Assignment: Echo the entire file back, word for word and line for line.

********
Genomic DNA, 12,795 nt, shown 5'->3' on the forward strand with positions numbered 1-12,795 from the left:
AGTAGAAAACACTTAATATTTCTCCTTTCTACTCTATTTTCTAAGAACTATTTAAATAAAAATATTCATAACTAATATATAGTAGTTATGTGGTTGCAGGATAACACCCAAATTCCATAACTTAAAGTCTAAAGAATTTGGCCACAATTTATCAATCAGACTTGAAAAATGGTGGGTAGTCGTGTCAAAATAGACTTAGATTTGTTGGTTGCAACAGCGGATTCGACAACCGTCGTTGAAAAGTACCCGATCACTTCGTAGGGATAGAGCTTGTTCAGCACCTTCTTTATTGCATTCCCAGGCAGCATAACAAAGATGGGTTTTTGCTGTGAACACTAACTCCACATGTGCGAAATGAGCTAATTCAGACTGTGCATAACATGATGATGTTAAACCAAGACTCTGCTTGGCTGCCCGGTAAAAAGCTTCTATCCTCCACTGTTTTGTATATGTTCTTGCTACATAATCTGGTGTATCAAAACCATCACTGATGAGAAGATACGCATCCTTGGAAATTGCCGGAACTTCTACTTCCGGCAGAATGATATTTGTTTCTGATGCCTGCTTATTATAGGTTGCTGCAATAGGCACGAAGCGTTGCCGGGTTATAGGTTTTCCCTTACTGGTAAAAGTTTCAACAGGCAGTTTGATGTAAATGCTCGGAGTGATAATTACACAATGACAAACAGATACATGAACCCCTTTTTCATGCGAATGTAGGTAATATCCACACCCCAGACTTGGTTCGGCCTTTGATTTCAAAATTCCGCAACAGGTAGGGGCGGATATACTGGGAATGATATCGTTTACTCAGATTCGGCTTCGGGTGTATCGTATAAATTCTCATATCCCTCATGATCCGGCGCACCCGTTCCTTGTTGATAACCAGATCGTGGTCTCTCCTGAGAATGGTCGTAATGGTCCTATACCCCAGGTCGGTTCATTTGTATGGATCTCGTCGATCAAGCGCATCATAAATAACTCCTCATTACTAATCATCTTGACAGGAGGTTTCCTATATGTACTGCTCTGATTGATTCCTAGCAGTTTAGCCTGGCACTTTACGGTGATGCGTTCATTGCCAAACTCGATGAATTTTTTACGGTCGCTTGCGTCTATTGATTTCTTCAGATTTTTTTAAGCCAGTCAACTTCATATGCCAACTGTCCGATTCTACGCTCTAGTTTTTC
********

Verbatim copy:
Genomic DNA, 12,795 nt, shown 5'->3' on the forward strand with positions numbered 1-12,795 from the left:
AGTAGAAAACACTTAATATTTCTCCTTTCTACTCTATTTTCTAAGAACTATTTAAATAAAAATATTCATAACTAATATATAGTAGTTATGTGGTTGCAGGATAACACCCAAATTCCATAACTTAAAGTCTAAAGAATTTGGCCACAATTTATCAATCAGACTTGAAAAATGGTGGGTAGTCGTGTCAAAATAGACTTAGATTTGTTGGTTGCAACAGCGGATTCGACAACCGTCGTTGAAAAGTACCCGATCACTTCGTAGGGATAGAGCTTGTTCAGCACCTTCTTTATTGCATTCCCAGGCAGCATAACAAAGATGGGTTTTTGCTGTGAACACTAACTCCACATGTGCGAAATGAGCTAATTCAGACTGTGCATAACATGATGATGTTAAACCAAGACTCTGCTTGGCTGCCCGGTAAAAAGCTTCTATCCTCCACTGTTTTGTATATGTTCTTGCTACATAATCTGGTGTATCAAAACCATCACTGATGAGAAGATACGCATCCTTGGAAATTGCCGGAACTTCTACTTCCGGCAGAATGATATTTGTTTCTGATGCCTGCTTATTATAGGTTGCTGCAATAGGCACGAAGCGTTGCCGGGTTATAGGTTTTCCCTTACTGGTAAAAGTTTCAACAGGCAGTTTGATGTAAATGCTCGGAGTGATAATTACACAATGACAAACAGATACATGAACCCCTTTTTCATGCGAATGTAGGTAATATCCACACCCCAGACTTGGTTCGGCCTTTGATTTCAAAATTCCGCAACAGGTAGGGGCGGATATACTGGGAATGATATCGTTTACTCAGATTCGGCTTCGGGTGTATCGTATAAATTCTCATATCCCTCATGATCCGGCGCACCCGTTCCTTGTTGATAACCAGATCGTGGTCTCTCCTGAGAATGGTCGTAATGGTCCTATACCCCAGGTCGGTTCATTTGTATGGATCTCGTCGATCAAGCGCATCATAAATAACTCCTCATTACTAATCATCTTGACAGGAGGTTTCCTATATGTACTGCTCTGATTGATTCCTAGCAGTTTAGCCTGGCACTTTACGGTGATGCGTTCATTGCCAAACTCGATGAATTTTTTACGGTCGCTTGCGTCTATTGATTTCTTCAGATTTTTTTAAGCCAGTCAACTTCATATGCCAACTGTCCGATTCTACGCTCTAGTTTTTC